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Stem Cells International
Volume 2019, Article ID 9671206, 18 pages
https://doi.org/10.1155/2019/9671206
Review Article

Immunomodulatory Functions of Mesenchymal Stem Cells in Tissue Engineering

1Institute of Orthopedics, Chinese PLA General Hospital, Beijing Key Lab of Regenerative Medicine in Orthopedics, Key Laboratory of Musculoskeletal Trauma War Injuries, PLA, No. 28 Fuxing Road, Haidian District, Beijing 100853, China
2Department of Microbiology and Immunology, Shanxi Medical University, Taiyuan, China
3Department of Bone and Joint Surgery, The Affiliated Hospital of Southwest Medical University, No. 25 Taiping Road, Luzhou 646000, China
4School of Medicine, Nankai University, Tianjin 300071, China
5First Department of Orthopedics, First Affiliated Hospital of Jiamusi University, No. 348 Dexiang Road, Xiangyang District, Jiamusi 154002, China

Correspondence should be addressed to Quanyi Guo; moc.361@103_ougrotcod

Received 8 July 2018; Revised 26 October 2018; Accepted 29 November 2018; Published 13 January 2019

Guest Editor: Tiago Fernandes

Copyright © 2019 Haojiang Li et al. This is an open access article distributed under the Creative Commons Attribution License, which permits unrestricted use, distribution, and reproduction in any medium, provided the original work is properly cited.

Abstract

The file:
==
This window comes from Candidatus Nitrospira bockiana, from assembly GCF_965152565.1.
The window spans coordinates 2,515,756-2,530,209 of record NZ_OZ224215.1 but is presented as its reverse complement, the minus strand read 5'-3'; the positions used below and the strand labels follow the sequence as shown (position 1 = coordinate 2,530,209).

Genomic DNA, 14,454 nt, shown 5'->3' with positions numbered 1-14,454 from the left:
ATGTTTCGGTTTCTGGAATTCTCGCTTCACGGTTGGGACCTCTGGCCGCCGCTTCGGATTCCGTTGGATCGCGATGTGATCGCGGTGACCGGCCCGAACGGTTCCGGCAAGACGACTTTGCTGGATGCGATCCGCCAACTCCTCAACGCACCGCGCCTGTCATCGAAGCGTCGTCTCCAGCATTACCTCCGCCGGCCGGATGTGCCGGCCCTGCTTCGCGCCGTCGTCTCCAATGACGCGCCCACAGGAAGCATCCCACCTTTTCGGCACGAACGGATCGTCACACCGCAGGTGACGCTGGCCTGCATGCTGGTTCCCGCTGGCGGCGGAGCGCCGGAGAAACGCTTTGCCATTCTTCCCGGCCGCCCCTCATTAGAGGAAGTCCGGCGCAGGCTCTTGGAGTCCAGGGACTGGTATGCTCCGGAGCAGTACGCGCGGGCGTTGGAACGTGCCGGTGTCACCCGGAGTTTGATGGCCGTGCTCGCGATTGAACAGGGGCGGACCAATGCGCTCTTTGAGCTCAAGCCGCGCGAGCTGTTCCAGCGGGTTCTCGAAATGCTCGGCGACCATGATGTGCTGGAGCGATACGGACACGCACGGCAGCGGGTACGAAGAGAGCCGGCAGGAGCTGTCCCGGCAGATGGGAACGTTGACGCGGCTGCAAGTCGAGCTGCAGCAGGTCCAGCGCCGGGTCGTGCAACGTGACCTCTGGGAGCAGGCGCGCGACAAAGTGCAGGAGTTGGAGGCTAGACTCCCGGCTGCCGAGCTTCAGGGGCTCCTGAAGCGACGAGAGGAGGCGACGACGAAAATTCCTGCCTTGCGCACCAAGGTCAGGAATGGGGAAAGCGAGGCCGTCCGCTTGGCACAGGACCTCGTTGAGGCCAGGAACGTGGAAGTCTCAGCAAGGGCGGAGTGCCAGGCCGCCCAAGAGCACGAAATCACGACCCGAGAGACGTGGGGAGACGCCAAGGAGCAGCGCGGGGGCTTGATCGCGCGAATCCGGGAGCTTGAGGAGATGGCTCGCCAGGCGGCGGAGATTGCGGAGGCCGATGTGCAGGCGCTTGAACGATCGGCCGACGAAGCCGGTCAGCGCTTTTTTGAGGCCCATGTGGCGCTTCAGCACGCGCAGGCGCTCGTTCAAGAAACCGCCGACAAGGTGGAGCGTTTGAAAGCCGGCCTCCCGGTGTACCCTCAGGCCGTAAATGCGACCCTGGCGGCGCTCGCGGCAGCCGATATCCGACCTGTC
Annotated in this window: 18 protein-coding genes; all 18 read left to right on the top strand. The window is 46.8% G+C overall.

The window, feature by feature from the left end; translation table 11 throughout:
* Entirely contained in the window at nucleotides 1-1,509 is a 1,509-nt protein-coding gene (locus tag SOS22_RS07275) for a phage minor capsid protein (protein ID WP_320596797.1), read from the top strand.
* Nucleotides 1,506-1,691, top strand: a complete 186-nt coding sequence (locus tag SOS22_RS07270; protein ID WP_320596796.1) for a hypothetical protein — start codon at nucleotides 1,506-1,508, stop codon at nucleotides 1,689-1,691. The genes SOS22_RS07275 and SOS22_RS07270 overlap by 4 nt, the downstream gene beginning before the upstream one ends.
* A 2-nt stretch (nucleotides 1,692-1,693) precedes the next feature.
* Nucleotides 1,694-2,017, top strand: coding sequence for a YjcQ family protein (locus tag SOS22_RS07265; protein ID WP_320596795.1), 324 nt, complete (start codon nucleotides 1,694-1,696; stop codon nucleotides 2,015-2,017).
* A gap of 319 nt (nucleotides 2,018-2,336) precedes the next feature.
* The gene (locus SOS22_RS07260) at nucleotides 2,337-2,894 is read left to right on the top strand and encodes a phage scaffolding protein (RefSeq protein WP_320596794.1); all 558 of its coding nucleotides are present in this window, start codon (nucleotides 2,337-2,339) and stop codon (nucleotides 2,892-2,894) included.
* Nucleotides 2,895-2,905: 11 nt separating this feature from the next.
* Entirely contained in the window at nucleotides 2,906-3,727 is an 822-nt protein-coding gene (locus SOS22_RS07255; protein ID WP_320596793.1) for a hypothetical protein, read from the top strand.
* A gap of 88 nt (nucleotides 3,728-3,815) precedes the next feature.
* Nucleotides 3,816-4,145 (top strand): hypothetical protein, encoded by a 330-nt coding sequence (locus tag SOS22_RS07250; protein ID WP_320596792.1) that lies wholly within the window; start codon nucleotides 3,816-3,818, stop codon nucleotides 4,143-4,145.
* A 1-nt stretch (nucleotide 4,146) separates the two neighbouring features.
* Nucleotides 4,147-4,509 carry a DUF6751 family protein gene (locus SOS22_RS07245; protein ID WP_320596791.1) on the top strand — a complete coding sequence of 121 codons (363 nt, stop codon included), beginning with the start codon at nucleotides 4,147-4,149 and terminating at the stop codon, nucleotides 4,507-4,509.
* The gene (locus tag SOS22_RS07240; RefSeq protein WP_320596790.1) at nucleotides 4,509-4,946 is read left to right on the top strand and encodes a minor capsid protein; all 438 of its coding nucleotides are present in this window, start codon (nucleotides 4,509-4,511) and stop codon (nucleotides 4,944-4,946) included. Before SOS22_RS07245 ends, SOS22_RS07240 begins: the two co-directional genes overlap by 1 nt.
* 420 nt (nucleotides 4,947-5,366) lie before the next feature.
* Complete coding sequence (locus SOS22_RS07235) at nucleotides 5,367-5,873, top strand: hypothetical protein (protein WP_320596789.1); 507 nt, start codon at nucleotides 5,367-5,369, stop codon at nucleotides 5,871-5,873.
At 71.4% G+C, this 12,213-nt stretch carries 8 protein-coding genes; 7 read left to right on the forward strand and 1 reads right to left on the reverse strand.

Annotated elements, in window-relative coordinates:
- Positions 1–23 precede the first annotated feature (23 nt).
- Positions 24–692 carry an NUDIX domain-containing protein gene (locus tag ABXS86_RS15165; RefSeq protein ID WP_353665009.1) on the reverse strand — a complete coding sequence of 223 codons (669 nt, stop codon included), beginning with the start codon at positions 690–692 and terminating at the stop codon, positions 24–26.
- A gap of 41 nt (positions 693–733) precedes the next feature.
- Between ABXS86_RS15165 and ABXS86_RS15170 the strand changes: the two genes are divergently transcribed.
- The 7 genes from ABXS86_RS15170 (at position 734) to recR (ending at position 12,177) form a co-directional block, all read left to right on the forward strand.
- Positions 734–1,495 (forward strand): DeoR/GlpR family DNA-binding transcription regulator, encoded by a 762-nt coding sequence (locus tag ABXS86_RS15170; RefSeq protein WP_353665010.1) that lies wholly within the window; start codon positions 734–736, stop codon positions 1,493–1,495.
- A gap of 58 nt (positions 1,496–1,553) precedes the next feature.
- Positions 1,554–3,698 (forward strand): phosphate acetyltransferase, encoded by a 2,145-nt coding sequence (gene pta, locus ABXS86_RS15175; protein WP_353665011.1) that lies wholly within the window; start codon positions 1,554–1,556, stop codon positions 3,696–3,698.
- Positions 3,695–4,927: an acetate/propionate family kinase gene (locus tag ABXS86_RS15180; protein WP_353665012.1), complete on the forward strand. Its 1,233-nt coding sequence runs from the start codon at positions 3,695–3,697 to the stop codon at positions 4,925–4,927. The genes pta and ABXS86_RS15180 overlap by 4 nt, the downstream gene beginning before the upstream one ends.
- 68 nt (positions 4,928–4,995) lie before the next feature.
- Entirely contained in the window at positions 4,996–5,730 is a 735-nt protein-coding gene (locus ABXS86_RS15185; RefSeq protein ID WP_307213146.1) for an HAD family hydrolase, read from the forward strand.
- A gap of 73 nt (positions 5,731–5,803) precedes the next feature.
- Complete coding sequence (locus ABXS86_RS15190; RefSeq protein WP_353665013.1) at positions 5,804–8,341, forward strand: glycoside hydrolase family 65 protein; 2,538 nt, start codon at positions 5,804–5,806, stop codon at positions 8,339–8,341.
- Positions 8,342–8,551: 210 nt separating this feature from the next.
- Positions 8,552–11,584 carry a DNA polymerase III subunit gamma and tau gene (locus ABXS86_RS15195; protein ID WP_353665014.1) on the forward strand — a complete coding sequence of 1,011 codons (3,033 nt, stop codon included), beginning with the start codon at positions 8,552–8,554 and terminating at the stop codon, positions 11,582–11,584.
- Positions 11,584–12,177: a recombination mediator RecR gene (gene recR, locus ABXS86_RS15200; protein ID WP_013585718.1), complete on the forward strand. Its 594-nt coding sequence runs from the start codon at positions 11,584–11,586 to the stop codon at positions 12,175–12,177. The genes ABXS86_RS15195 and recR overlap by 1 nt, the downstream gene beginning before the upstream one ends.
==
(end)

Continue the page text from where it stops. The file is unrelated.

The inflammatory response to chronic injury affects tissue regeneration and has become an important factor influencing the prognosis of patients. In previous stem cell treatments, it was revealed that stem cells not only have the ability for direct differentiation or regeneration in chronic tissue damage but also have a regulatory effect on the immune microenvironment. Stem cells can regulate the immune microenvironment during tissue repair and provide a good “soil” for tissue regeneration. In the current study, the regulation of immune cells by mesenchymal stem cells (MSCs) in the local tissue microenvironment and the tissue damage repair mechanisms are revealed. The application of the concepts of “seed” and “soil” has opened up new research avenues for regenerative medicine. Tissue engineering (TE) technology has been used in multiple tissues and organs using its biomimetic and cellular cell abilities, and scaffolds are now seen as an important part of building seed cell microenvironments. The effect of tissue engineering techniques on stem cell immune regulation is related to the shape and structure of the scaffold, the preinflammatory microenvironment constructed by the implanted scaffold, and the material selection of the scaffold. In the application of scaffold, stem cell technology has important applications in cartilage, bone, heart, and liver and other research fields. In this review, we separately explore the mechanism of MSCs in different tissue and organs through immunoregulation for tissue regeneration and MSC combined with 3D scaffolds to promote MSC immunoregulation to repair damaged tissues.